The comrades in South Sudan have done something that could bring more money into the pockets of Uganda’s entertainment entrepreneurs – they will limit bar hours (a sensible move), but ban all night clubs because of the “immoral acts” taking place in night spots (a terrible idea).
Even before its latest war broke out in December 2013, South Sudanese were flocking to Uganda (and Kenya) to splurge on nightlife, and of course, to invest their ill-gotten money. With this ban, expect to see a bigger inflow.
Juba says apart from the excesses of the flesh, the clubs allow in children as young as 13. Yes, that is a no, no, but it is an enforcement problem that should be dealt with that way. It is a common response in Africa – when governments fail to enforce observance of rules and laws, their next step is often to ban.
Managing such social issues this way only drives them underground, no matter how hard you try. A friend in the Yemen capital Sana’a, told me that even before the war got really bad, there was strict enforcement against alcohol, and Christian prayers.
However, he still managed to pray every Sunday in an underground church. The rest of the week, the same church space was an underground bar, run by East Africans, and they sold a lot of Tusker beer, and other forbidden beverages. Business was always brisk. But the bigger failure, and the real business South Sudan will lose more of to Uganda, isn’t the fun. Most ordinary people go to clubs to have fun.
The thing, therefore, is that a smart State doesn’t permit freedom of happiness just so citizens can have fun. No, one of the reasons it does so is political.
As the Romans taught us centuries ago, circuses, and all sorts of entertainment are great distractions from politics. When you have 1,000 young people partying in a night and posting drunken photos of themselves on Instagram and Facebook, that is 1,000 potentially disgruntled youth who are not tweeting against your government or watching the Kizza Besigye or Bobi Wine interview on TV that evening.
Most importantly, in our low production economies, where most factories close by 5pm, clubs and bars are among the leading consumers of electricity in the night.
That, and the fact that club drinkers keep consumption of beverages high, one reason why the leading companies in this sector are also among the top 10 taxpayers in Uganda (the last time we looked Nile Breweries was second, Uganda Breweries fourth, Century Bottling seventh, and utility company Umeme 10th).
My cab driver friends in Nairobi tell me there are two days where they work all night, and only get home early morning to crash (Friday and Saturday nights, the peak of clubbing days). Many of them earn over 50 per cent of their revenues on those two nights.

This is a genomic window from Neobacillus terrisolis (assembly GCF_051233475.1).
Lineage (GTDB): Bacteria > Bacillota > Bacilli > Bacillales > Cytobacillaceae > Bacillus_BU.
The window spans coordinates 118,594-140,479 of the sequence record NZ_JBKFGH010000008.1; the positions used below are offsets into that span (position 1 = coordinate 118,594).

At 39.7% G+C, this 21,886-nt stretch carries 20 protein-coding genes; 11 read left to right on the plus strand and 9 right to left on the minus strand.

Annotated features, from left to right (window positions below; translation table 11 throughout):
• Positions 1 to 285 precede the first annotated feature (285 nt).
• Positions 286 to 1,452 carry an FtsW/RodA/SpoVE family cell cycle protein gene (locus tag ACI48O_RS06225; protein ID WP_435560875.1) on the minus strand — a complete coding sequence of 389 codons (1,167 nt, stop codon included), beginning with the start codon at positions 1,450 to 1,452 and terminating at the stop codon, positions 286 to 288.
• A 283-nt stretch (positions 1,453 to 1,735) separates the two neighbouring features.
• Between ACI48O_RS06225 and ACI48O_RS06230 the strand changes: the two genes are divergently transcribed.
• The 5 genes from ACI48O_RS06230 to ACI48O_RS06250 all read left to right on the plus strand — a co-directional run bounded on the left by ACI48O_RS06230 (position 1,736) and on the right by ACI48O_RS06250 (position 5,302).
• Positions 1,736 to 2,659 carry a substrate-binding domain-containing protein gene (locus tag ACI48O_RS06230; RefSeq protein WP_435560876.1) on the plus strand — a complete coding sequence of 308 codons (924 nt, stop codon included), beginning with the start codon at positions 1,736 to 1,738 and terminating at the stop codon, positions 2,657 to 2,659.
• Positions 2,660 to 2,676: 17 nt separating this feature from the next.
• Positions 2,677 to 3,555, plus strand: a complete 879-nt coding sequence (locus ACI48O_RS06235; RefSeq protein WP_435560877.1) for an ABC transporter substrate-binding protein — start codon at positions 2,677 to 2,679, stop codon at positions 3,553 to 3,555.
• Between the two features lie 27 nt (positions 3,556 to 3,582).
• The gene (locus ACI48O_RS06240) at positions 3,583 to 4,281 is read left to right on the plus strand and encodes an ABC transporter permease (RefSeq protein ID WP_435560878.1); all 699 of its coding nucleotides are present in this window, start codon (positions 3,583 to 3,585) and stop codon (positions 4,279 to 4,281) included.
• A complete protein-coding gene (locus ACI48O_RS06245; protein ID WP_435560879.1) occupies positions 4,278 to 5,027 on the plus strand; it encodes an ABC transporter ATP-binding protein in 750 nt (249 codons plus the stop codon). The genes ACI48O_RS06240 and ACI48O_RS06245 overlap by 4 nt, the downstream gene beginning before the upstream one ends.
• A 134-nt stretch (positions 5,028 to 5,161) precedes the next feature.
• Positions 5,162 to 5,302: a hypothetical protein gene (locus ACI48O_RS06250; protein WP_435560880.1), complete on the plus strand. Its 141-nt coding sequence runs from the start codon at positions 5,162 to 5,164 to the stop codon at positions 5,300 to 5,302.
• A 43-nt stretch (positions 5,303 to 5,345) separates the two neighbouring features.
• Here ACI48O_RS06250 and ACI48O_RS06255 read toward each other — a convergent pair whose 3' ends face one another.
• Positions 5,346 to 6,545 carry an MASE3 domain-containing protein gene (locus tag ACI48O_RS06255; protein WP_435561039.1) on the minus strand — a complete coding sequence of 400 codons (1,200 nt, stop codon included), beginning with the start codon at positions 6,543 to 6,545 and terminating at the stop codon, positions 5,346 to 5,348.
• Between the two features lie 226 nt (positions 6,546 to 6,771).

If you run a country, and have the health of an economy to worry about, this is how you think. You do not act like a priest or village chief who, rightly, is supposed to ensure that his small community conducts itself in morally upright ways.
Yet this broad area, of what people can see, read, drink, who they can date, and where they spend the night is one our governments mostly get wrong.
We repeat a small story we have told before, of Kenya’s former president Mwai Kibaki, who seemed to understand these things, despite his relatively advanced age. If you look at the freedom indices, the freest period ever for Kenya was during Kibaki’s presidency. And there was almost no wish Kibaki didn’t grant the country’s media owners’ association when they protested.
It would, therefore, come as a surprise to many that while Kenya had very good press freedom scores under Kibaki, he was not a great believer in media freedom. He largely supported it for pragmatic, even cynical, political reasons.
Kibaki believed that if you had media freedom, your opponents would exhaust themselves denouncing you, and the political factions would be busy attacking each other, they would not be able to get in your way or cause you real problems on the ground.
He was right, enabling him to achieve, in relative terms, a near economic miracle in his two terms, even with the post-election violence of 2008. The fellow even handed over a budget surplus.
Secondly, he saw it is as a way of reducing surprises, because most things would be in the open, while freeing the intelligence services to do serious work related to national security, not spying on the opposition in bars.
The idea that press freedom nurtured democracy, or informed the citizenry, were nowhere in his mind. He was a cold-minded utilitarian. President Salva Kiir – not to mention Yoweri Museveni - should try it.
Mr Onyango-Obbo is the publisher of Africa data.
visualiser Africapedia.com and explainer site. Roguechiefs.com.